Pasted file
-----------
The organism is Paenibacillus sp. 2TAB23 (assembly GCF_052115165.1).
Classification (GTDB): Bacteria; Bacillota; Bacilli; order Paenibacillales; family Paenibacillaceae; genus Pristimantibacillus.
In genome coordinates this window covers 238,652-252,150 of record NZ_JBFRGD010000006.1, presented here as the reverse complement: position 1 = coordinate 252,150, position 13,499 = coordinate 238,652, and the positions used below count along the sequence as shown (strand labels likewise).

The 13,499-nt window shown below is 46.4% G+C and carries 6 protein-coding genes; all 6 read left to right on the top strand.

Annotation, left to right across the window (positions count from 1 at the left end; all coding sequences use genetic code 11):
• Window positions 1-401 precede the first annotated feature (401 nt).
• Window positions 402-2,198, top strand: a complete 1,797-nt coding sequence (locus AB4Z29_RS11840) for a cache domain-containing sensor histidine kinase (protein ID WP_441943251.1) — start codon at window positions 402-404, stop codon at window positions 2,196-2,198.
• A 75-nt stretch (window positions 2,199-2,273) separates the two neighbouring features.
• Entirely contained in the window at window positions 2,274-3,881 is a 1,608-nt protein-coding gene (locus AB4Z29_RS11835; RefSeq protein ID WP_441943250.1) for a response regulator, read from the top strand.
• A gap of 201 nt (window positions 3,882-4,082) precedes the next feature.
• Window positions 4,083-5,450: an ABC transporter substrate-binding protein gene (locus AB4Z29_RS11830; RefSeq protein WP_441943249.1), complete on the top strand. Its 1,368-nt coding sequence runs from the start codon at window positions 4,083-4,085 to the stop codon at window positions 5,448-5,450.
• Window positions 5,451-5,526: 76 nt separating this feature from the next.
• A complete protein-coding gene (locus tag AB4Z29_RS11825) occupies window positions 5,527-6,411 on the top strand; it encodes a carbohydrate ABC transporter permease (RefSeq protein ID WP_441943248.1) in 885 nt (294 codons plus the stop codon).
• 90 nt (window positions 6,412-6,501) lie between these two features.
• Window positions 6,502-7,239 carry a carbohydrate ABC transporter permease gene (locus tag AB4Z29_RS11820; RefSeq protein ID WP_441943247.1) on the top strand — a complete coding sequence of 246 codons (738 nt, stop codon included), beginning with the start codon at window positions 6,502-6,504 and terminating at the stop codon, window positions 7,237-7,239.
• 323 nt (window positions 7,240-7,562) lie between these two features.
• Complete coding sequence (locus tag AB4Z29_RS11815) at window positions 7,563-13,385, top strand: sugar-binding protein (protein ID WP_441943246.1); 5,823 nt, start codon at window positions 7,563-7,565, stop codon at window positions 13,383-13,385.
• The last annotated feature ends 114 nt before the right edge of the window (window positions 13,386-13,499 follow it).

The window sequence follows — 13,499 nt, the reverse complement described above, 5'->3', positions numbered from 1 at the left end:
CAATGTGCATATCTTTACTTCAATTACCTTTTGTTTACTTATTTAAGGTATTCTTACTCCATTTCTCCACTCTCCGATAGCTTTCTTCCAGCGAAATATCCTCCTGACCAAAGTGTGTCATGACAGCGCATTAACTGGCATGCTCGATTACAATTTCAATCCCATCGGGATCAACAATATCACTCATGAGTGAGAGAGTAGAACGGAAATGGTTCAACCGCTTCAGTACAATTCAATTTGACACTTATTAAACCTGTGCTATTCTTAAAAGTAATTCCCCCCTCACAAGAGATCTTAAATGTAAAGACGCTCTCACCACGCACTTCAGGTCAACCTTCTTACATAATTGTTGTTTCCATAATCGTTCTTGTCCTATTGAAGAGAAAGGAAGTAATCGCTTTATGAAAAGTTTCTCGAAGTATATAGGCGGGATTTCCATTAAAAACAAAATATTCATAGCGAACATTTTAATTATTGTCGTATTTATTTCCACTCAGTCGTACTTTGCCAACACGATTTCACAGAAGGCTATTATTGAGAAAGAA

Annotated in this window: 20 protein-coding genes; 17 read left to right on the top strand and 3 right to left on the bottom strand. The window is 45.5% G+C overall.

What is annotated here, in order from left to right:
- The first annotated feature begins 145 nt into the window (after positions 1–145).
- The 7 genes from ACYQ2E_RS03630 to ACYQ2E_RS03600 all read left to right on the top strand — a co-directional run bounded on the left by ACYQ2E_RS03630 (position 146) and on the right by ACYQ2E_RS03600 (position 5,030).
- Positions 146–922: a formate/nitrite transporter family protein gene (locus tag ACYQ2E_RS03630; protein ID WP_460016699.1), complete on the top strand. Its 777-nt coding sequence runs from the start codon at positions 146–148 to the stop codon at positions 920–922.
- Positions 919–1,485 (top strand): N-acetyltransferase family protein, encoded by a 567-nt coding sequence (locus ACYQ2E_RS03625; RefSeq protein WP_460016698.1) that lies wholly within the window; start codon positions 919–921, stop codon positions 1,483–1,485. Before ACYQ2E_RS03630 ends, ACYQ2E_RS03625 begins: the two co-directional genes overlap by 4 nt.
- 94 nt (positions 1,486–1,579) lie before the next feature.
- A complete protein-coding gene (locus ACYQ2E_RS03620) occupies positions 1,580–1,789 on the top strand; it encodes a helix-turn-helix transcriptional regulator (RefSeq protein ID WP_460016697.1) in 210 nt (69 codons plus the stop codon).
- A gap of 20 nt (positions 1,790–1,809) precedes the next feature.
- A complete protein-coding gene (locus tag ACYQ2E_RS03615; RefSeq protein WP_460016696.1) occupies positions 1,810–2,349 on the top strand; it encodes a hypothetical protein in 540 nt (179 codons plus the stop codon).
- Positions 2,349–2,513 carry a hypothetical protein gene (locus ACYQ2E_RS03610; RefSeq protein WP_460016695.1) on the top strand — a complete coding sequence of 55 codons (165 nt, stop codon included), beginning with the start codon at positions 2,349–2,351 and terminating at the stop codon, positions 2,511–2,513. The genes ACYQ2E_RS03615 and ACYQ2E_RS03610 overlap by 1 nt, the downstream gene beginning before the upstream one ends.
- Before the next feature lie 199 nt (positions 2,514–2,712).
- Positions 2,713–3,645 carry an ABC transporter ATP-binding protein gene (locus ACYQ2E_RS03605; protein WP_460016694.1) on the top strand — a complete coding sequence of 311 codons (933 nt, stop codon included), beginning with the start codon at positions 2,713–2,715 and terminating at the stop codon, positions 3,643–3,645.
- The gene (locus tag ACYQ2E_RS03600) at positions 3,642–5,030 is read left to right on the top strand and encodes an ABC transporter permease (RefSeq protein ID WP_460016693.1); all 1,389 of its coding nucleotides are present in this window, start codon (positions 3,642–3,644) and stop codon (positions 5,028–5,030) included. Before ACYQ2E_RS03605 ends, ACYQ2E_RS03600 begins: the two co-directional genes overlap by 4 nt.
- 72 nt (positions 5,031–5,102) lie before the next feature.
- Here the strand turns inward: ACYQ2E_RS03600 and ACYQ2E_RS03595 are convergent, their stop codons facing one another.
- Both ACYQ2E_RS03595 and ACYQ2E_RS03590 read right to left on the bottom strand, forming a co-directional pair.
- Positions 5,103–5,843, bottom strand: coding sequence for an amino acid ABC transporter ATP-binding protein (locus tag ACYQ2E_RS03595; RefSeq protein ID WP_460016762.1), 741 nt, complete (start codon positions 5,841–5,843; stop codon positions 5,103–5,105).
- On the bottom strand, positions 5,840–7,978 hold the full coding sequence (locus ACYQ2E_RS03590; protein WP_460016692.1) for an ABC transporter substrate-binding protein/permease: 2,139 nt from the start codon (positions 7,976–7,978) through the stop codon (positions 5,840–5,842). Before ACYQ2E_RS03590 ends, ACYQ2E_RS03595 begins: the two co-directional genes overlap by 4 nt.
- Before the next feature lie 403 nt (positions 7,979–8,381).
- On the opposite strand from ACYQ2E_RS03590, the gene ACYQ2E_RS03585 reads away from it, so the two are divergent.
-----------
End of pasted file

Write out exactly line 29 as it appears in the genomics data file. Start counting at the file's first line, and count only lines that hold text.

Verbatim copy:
- A gap of 20 nt (positions 1,790–1,809) precedes the next feature.